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Debate Didn't Change The Dynamic; Obama More Aggressive, But Not More Persuasive

President Obama and Republican presidential candidate Mitt Romney participate in the second presidential debate at Hofstra University in Hempstead, N.Y. on Tuesday. (Charles Dharapak/AP)

President Obama and Republican presidential candidate Mitt Romney participate in the second presidential debate at Hofstra University in Hempstead, N.Y. on Tuesday. (Charles Dharapak/AP)

There is only one real measure of who won a debate — who won undecided voters?

According to a CNN poll after Tuesday night’s presidential debate, it was a tie: “Who did the debate make you more likely to vote for?” Barack Obama 25 percent, Mitt Romney 25 percent.

Most pundits thought Obama won the debate. In a CBS poll of debate viewers, Obama was thought to have won, 37 percent to 30 percent. The CNN poll had it Obama 46, Romney 39.

But on the crucial issue of “who would do a better job on the economy?” Romney won. CBS had it Romney, 65 percent, Obama 34 percent. And CNN: Romney, 58, Obama, 40.

Obama thrilled some of his supporters just by “showing up.” He did much better than in his first debate — he was more aggressive, and often seemed irate and indignant. But he did not answer the question that has kept many undecided voters undecided: What would he do differently in a second term?

Obama scored many debating points, but on issue after issue he failed to be persuasive.

The CNN poll revealed that Romney is now seen as a strong, “presidential” alternative:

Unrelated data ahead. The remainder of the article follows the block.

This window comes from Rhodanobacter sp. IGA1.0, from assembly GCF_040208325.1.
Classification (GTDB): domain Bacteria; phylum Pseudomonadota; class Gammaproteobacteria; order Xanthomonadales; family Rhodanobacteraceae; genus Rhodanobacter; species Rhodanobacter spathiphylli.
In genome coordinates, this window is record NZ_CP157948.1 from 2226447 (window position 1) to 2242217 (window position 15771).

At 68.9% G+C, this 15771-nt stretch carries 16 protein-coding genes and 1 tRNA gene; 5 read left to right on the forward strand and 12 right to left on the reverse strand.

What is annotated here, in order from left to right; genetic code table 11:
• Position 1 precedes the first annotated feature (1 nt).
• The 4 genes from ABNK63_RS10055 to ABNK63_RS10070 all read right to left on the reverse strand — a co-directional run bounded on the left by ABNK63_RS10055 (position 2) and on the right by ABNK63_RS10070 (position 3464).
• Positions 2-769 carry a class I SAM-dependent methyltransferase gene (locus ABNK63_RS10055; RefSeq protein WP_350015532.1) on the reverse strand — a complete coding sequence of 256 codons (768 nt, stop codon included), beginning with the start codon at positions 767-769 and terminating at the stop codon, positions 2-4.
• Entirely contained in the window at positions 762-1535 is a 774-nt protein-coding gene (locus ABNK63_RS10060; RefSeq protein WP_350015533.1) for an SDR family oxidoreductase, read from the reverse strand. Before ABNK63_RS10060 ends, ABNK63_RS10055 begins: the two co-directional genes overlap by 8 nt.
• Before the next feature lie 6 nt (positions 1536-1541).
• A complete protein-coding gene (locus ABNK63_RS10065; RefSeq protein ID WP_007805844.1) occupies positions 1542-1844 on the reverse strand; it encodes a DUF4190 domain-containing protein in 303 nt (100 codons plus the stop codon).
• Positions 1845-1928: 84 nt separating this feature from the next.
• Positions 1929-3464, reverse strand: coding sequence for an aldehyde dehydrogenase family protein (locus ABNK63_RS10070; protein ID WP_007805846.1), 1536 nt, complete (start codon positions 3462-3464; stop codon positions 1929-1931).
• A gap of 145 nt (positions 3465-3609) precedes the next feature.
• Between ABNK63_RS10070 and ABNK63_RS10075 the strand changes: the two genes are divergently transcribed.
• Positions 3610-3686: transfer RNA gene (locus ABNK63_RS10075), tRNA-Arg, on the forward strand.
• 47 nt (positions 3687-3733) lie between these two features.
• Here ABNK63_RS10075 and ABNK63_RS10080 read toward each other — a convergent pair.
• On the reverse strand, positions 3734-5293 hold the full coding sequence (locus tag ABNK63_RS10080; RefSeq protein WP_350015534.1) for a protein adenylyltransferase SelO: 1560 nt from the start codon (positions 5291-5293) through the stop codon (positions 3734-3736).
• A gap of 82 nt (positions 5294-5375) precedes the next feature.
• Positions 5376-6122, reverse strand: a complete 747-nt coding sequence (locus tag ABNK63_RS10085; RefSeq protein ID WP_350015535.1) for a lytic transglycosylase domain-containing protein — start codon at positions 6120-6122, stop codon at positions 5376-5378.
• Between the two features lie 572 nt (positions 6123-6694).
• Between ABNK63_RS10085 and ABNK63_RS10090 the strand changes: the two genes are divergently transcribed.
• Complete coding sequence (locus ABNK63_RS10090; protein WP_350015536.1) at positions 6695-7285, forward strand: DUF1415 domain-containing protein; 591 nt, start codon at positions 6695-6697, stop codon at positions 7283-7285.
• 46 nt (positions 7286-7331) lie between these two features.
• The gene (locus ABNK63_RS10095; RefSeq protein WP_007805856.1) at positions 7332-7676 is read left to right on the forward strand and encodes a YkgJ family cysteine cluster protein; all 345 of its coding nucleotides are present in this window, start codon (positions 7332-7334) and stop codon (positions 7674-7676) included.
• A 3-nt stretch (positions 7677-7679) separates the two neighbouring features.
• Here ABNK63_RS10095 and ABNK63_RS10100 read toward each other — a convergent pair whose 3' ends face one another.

“Who seemed to be the stronger leader?” Romney 49 percent, Obama 46 percent. “Who would better handle the economy?” Romney 58, Obama 40. “Health care?” Romney 49, Obama 46. “Taxes?” Romney 51, Obama 44. “Deficit?” Romney 56, Obama 36.

On questions about debate performance, Obama fared better. “Who was more likable?” Obama 47, Romney 41. “Who spent more time attacking his opponent?” Obama 49, Romney 35. “Who seemed to care more about audience members?” Obama 44, Romney 40. “Who answered questions most directly?” Obama 43, Romney 45.

Obama out-scored Romney in debating points, as John Kerry did with George W. Bush before losing the election. You can win a battle and lose the war.

The debate was combative, but not conclusive. Obama did what he needed to do to rouse and reassure his supporters. Romney reinforced his base too. Neither candidate did particularly well in projecting a “winning personality” because both were confrontational and often just reiterated points from their stump speeches.

Romney had a closing theme that could prove to be winning: “We don’t have to settle” for this kind of economy. It’s an echo of what John Kennedy used against Richard Nixon in 1960: “We can do better.” Obama had a message of “fairness” for his base, but not a theme for undecided voters who worry that the next four years will be like the last four.

Both campaigns will wage a debate about last night’s debate — who won and who was right on various issues. Most undecided voters will just patiently wait for the next debate.

Todd Domke is WBUR’s Republican analyst. For more political commentary, go to our Payne & Domke page.

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